Colombia’s mining and energy planning unit (UPME) was due to award 12-year power purchase agreements (PPAs) for 1,183GWh/year, but the results would have left too few companies with too much capacity.
The auction will now be re-run in the second quarter of 2019, the mines and energy ministry stated. It had earlier been postponed from January to February, after a new government took office.
Energy minister María Fernanda Suarez, however, said the low prices submitted in the botched auction would encourage more demand for clean energy in Colombia.
Some bids were below prices in existing power contracts between energy generator and utilities, she added.
"There was no award but there were data that made us very optimistic. For a long time there were people who thought that these technologies were going to be very expensive and yesterday we saw that this is not true," Suarez told local W Colombia Radio.
The auction pooled demand from utilities and distribution companies as well as invited bids from renewable energy developers.
In total, 12 purchase bids and eight sale bids were made, the energy ministry stated.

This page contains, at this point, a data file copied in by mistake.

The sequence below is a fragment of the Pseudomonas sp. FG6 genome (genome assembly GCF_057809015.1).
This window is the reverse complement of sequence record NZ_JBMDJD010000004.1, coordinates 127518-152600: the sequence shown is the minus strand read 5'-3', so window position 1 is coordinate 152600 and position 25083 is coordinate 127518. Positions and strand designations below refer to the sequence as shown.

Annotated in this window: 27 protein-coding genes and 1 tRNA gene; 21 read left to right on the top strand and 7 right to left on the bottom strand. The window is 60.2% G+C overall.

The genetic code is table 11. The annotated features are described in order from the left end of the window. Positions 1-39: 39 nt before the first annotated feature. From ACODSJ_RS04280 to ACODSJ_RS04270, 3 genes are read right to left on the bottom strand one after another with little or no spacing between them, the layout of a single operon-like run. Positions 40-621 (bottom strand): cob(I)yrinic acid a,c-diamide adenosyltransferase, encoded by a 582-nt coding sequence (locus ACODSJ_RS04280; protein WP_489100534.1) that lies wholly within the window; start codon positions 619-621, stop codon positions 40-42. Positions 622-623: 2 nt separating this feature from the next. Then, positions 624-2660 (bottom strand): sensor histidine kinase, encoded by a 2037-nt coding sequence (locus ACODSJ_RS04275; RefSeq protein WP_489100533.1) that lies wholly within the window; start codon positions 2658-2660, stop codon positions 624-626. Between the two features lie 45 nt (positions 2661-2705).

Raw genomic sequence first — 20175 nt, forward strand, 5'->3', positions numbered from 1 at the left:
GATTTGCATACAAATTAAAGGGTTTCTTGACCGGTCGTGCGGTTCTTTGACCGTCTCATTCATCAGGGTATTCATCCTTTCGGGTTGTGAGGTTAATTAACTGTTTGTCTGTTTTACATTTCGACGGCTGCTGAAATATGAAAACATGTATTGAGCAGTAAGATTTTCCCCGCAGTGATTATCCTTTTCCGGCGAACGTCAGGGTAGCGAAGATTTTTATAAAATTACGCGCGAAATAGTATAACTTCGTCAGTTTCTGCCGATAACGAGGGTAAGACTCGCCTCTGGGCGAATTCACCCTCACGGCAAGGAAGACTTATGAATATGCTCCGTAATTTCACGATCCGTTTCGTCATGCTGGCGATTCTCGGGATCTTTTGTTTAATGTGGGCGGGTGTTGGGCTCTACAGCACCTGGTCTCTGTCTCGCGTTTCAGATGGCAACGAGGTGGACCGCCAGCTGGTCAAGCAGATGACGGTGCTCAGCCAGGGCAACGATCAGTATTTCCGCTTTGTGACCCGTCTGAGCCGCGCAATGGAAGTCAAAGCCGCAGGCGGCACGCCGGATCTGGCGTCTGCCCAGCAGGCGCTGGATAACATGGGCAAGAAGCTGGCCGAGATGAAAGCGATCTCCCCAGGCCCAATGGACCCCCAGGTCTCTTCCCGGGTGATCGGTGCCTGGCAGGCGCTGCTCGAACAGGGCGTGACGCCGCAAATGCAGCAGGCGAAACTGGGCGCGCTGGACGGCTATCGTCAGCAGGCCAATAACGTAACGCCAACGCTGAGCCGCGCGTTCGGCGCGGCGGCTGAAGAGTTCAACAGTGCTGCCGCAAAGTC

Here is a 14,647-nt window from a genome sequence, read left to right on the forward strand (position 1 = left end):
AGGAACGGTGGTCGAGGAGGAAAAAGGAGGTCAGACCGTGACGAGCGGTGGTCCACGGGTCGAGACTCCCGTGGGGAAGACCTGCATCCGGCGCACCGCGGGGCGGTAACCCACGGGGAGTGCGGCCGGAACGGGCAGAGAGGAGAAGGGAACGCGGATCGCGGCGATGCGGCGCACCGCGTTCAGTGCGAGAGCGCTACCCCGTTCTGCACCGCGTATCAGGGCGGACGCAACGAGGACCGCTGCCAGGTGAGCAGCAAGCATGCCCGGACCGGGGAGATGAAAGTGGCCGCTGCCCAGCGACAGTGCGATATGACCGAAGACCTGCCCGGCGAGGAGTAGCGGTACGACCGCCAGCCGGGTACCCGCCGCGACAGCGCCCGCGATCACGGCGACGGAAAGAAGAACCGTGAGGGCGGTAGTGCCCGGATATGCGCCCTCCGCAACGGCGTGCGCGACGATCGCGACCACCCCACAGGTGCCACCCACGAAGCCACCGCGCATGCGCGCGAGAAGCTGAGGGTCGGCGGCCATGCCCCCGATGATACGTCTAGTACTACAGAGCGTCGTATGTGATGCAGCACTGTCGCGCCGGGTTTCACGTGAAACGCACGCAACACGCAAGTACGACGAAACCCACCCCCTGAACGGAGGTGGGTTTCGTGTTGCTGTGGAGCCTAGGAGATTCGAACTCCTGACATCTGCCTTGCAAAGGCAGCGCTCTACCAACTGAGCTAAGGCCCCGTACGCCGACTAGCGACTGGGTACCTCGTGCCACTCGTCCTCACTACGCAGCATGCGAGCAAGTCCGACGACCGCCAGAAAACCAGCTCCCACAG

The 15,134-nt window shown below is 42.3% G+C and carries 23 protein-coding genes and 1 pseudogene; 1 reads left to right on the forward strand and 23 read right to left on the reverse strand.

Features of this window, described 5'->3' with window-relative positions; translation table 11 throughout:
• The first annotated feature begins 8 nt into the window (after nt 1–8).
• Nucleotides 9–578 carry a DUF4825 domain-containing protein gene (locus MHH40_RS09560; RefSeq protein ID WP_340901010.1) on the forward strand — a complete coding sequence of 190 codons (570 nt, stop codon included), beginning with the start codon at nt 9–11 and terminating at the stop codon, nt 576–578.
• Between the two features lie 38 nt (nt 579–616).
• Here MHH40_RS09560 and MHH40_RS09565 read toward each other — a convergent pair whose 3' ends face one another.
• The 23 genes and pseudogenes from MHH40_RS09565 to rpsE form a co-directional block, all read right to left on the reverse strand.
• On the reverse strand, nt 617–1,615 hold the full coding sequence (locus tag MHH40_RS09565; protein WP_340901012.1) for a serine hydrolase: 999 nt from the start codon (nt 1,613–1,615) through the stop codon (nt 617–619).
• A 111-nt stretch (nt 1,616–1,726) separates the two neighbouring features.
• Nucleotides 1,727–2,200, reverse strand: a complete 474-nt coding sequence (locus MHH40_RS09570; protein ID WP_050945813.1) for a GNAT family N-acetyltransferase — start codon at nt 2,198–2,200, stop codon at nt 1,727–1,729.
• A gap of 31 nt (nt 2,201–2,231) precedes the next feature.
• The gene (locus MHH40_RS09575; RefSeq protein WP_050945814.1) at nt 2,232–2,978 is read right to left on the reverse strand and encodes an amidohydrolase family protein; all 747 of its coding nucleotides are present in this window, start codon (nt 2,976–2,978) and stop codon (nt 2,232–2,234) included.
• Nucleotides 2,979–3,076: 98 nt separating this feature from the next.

However, no contracts were awarded due to them "not meeting (Colombia’s) competition standards", the ministry added.
Brian Gaylord, senior analyst for Latin America at Wood Mackenzie Power & Renewables, told Windpower Monthly developers are unlikely to be deterred from competing in the re-run tender later this year.
"It was not a good result, but you often have these hiccups and organisational issues the first time around," he said.
"Because of it being (declared void due to) a technicality, it just requires a rule change and it should be sorted out."
He added that competitive prices were not surprising considering wind power’s cost reductions around the world and the good wind resource in the north of Colombia near the country’s Caribbean coast.
Gaylord expects wind projects to be built in the northern department of La Guajira – a remote, windy region.
However, project owners may face local opposition if development takes place too fast, he added.
Successful developers are due to sign contracts running from 1 December 2021, and Gaylord backed them to meet this start-date.
"With wind and solar, you can turn around and build it pretty fast, and 2021 is still pretty far out," he explained.
The auction is part of the Colombian government’s plans to increase its non-hydro renewable energy capacity from 50MW today to 1.5GW by 2022.
Colombia currently sources about 70% of its energy from hydro, and this leaves the country "vulnerable to climate variability", the energy ministry stated.
The country’s only operational wind farm is the 19.5MW Jepírachi site owned by public utility Empresas Públicas de Medellín in La Guajira.
The Global Wind Energy Council (GWEC) believes up to 500MW of wind power capacity could be added annually in Colombia, and by 2028 wind could provide about 20% of the country’s power.